'We'll destroy MTN, DSTV, Shoprite in Nigeria,' Nigerian Students threaten S.A companies

By pulse

The National Association of Nigerian Students (NANS) said this in protest of the killings of Nigerians in South Africa.

Nigerian students have asked South African companies, MTN, DSTV and others to leave Nigeria in 48 hours.

The students, under the umbrella of the National Association of Nigerian Students (NANS), said this in protest of the xenophobic attacks on Nigerians in South Africa.

Speaking in an interview at the office of DSTV in Wuse 2, Abuja on Thursday, February 23, NANS President, Kadiri Aruna said "enough is enough as South Africans have openly attacked and bullied Nigerians."

The protesting students had also stormed the MTN office in Maitama area of Nigeria's capital, attacking staff and looting valuables.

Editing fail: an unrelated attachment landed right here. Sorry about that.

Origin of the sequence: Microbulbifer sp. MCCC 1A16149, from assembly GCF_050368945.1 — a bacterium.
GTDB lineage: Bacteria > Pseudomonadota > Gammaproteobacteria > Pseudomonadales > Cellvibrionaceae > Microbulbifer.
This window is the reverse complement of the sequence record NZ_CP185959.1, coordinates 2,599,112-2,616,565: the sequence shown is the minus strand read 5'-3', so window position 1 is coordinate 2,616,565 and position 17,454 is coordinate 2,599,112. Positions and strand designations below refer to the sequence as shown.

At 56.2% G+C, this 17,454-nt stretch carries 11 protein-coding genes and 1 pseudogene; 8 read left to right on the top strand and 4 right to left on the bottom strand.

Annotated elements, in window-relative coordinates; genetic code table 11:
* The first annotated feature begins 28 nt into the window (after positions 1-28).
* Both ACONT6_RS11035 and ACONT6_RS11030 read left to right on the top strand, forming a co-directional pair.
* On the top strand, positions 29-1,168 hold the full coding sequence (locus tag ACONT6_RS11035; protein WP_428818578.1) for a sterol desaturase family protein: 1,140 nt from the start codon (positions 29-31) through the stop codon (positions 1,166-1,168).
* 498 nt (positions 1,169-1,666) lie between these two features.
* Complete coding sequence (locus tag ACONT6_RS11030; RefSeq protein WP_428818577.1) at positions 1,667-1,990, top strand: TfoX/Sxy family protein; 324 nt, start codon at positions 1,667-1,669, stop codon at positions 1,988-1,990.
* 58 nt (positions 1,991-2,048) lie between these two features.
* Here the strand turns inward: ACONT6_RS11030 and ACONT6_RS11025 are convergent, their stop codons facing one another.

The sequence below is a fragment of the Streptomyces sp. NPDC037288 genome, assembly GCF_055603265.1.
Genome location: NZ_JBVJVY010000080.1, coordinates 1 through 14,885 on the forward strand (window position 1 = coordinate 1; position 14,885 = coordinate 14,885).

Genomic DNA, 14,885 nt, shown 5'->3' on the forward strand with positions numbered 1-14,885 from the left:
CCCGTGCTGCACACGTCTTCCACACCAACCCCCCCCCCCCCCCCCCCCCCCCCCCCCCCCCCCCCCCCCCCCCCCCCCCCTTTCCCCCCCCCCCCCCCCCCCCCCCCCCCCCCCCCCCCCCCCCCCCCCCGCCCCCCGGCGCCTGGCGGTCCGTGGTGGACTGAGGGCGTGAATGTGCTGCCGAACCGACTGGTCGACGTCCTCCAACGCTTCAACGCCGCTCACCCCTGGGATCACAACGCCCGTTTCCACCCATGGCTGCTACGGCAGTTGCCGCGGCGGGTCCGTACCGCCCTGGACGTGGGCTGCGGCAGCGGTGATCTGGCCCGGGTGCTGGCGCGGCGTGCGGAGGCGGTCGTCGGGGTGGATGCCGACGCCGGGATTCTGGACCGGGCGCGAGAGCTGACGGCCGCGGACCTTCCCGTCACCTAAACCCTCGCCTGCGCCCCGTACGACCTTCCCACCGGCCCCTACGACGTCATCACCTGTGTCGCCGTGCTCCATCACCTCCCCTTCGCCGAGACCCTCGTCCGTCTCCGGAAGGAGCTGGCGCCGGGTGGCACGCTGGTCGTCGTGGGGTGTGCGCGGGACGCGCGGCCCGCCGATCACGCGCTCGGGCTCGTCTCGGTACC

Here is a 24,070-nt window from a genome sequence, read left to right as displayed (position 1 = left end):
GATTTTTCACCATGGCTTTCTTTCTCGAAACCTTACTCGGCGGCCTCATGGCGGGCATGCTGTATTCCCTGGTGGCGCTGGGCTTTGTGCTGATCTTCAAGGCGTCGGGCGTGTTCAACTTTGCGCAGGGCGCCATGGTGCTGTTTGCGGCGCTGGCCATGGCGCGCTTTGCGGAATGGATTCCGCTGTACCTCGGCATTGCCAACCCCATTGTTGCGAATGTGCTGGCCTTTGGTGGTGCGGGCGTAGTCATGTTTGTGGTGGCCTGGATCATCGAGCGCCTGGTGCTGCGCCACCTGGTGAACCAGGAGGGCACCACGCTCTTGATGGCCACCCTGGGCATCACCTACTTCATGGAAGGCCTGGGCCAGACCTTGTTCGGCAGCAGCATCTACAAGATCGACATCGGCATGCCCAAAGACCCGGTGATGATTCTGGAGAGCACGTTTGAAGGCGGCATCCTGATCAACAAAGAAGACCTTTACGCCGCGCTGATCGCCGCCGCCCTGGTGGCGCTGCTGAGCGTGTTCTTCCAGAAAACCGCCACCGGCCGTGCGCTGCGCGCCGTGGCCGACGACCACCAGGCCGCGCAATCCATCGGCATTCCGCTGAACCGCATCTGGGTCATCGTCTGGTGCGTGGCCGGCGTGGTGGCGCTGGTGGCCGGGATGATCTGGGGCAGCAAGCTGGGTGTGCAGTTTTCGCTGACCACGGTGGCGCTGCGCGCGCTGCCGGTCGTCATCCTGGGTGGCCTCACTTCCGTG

Aruna if nothing is done after the 48-hour ultimatum, students in all University campuses will be ordered to destroy MTN mast across the country.

He added that the violent action will also be carried out at DSTV and Shoprite branches in Nigeria.

He said: "All the South African business empires in Nigeria and their collaborators in Nigeria will be affected.

"I don’t want to say we will be barbaric but we will not be lawful in our actions, we will do it and face the consequences, enough of this rubbish."

Aruna pointed that ill treatment of Nigerians in South Africa is insulting given the role Nigeria played in ending the apartheid regime in the country.

He added: "Nigeria contributed 80 per cent of the freedom the South Africans are enjoying today because we saved them from the jaws of apartheid.

"Who is South Africa to humiliate Nigeria? So they forget things so soon, let them go back to history and records to see how much financial assistance and what the country did to save them.

"In science they say you use malaria to cure malaria, now you use madness to cure their madness, and that is why we are advising them to leave Nigerian soil before 48 hours."

Aruna urged Federal Government to take "extra-diplomatic measures" to end the attacks on Nigerians in South Africa once and for all, to avoid future occurrences.